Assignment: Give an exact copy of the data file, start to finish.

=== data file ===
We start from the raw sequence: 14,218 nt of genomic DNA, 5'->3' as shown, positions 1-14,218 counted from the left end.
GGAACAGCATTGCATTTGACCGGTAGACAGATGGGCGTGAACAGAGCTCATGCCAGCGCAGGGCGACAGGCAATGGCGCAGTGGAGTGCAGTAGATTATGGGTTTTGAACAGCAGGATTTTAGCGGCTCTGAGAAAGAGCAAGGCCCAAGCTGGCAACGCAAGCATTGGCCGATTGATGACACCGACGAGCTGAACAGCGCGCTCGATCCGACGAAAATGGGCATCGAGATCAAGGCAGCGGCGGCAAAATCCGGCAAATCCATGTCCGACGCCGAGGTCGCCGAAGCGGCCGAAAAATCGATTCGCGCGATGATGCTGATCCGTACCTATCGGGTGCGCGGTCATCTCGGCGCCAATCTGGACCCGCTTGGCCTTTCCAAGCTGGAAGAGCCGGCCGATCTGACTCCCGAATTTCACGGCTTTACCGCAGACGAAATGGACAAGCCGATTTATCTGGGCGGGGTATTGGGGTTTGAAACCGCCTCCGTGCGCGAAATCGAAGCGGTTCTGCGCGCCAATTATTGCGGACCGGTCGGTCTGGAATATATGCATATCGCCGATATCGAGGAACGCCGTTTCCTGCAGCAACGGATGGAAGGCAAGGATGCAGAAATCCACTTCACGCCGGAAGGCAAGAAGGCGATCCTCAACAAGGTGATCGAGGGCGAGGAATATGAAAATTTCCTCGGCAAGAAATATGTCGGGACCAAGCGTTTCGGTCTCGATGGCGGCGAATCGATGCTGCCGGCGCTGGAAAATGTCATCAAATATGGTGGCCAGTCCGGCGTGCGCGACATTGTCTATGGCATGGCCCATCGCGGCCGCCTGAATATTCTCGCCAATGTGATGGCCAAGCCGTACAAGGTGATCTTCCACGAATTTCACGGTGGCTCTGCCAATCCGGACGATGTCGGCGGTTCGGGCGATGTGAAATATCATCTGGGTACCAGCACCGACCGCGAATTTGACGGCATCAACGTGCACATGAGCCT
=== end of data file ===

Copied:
We start from the raw sequence: 14,218 nt of genomic DNA, 5'->3' as shown, positions 1-14,218 counted from the left end.
GGAACAGCATTGCATTTGACCGGTAGACAGATGGGCGTGAACAGAGCTCATGCCAGCGCAGGGCGACAGGCAATGGCGCAGTGGAGTGCAGTAGATTATGGGTTTTGAACAGCAGGATTTTAGCGGCTCTGAGAAAGAGCAAGGCCCAAGCTGGCAACGCAAGCATTGGCCGATTGATGACACCGACGAGCTGAACAGCGCGCTCGATCCGACGAAAATGGGCATCGAGATCAAGGCAGCGGCGGCAAAATCCGGCAAATCCATGTCCGACGCCGAGGTCGCCGAAGCGGCCGAAAAATCGATTCGCGCGATGATGCTGATCCGTACCTATCGGGTGCGCGGTCATCTCGGCGCCAATCTGGACCCGCTTGGCCTTTCCAAGCTGGAAGAGCCGGCCGATCTGACTCCCGAATTTCACGGCTTTACCGCAGACGAAATGGACAAGCCGATTTATCTGGGCGGGGTATTGGGGTTTGAAACCGCCTCCGTGCGCGAAATCGAAGCGGTTCTGCGCGCCAATTATTGCGGACCGGTCGGTCTGGAATATATGCATATCGCCGATATCGAGGAACGCCGTTTCCTGCAGCAACGGATGGAAGGCAAGGATGCAGAAATCCACTTCACGCCGGAAGGCAAGAAGGCGATCCTCAACAAGGTGATCGAGGGCGAGGAATATGAAAATTTCCTCGGCAAGAAATATGTCGGGACCAAGCGTTTCGGTCTCGATGGCGGCGAATCGATGCTGCCGGCGCTGGAAAATGTCATCAAATATGGTGGCCAGTCCGGCGTGCGCGACATTGTCTATGGCATGGCCCATCGCGGCCGCCTGAATATTCTCGCCAATGTGATGGCCAAGCCGTACAAGGTGATCTTCCACGAATTTCACGGTGGCTCTGCCAATCCGGACGATGTCGGCGGTTCGGGCGATGTGAAATATCATCTGGGTACCAGCACCGACCGCGAATTTGACGGCATCAACGTGCACATGAGCCT